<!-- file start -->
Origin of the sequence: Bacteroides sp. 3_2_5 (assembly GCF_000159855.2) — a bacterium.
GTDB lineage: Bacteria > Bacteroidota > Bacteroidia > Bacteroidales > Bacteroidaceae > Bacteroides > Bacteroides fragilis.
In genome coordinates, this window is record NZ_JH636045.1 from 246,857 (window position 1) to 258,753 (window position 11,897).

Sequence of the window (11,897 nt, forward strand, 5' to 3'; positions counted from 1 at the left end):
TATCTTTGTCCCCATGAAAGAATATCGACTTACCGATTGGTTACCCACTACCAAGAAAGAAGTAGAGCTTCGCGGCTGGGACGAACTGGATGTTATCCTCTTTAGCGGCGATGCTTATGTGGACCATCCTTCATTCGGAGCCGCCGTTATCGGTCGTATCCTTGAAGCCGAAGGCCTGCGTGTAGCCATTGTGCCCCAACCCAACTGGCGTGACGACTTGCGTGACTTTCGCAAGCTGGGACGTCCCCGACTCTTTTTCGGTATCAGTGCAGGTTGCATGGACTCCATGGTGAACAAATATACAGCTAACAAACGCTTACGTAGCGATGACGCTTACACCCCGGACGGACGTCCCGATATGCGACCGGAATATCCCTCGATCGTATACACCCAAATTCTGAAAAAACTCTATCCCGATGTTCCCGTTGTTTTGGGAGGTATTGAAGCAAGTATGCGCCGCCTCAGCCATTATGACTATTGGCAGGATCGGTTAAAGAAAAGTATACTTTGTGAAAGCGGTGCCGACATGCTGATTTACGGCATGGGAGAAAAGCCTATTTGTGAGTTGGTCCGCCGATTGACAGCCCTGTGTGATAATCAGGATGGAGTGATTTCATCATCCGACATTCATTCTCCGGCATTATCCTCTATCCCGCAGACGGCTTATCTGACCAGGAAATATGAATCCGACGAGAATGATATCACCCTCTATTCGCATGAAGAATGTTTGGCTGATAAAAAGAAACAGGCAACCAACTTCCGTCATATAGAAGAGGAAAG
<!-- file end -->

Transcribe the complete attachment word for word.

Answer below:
Origin of the sequence: Bacteroides sp. 3_2_5 (assembly GCF_000159855.2) — a bacterium.
GTDB lineage: Bacteria > Bacteroidota > Bacteroidia > Bacteroidales > Bacteroidaceae > Bacteroides > Bacteroides fragilis.
In genome coordinates, this window is record NZ_JH636045.1 from 246,857 (window position 1) to 258,753 (window position 11,897).

Sequence of the window (11,897 nt, forward strand, 5' to 3'; positions counted from 1 at the left end):
TATCTTTGTCCCCATGAAAGAATATCGACTTACCGATTGGTTACCCACTACCAAGAAAGAAGTAGAGCTTCGCGGCTGGGACGAACTGGATGTTATCCTCTTTAGCGGCGATGCTTATGTGGACCATCCTTCATTCGGAGCCGCCGTTATCGGTCGTATCCTTGAAGCCGAAGGCCTGCGTGTAGCCATTGTGCCCCAACCCAACTGGCGTGACGACTTGCGTGACTTTCGCAAGCTGGGACGTCCCCGACTCTTTTTCGGTATCAGTGCAGGTTGCATGGACTCCATGGTGAACAAATATACAGCTAACAAACGCTTACGTAGCGATGACGCTTACACCCCGGACGGACGTCCCGATATGCGACCGGAATATCCCTCGATCGTATACACCCAAATTCTGAAAAAACTCTATCCCGATGTTCCCGTTGTTTTGGGAGGTATTGAAGCAAGTATGCGCCGCCTCAGCCATTATGACTATTGGCAGGATCGGTTAAAGAAAAGTATACTTTGTGAAAGCGGTGCCGACATGCTGATTTACGGCATGGGAGAAAAGCCTATTTGTGAGTTGGTCCGCCGATTGACAGCCCTGTGTGATAATCAGGATGGAGTGATTTCATCATCCGACATTCATTCTCCGGCATTATCCTCTATCCCGCAGACGGCTTATCTGACCAGGAAATATGAATCCGACGAGAATGATATCACCCTCTATTCGCATGAAGAATGTTTGGCTGATAAAAAGAAACAGGCAACCAACTTCCGTCATATAGAAGAGGAAAG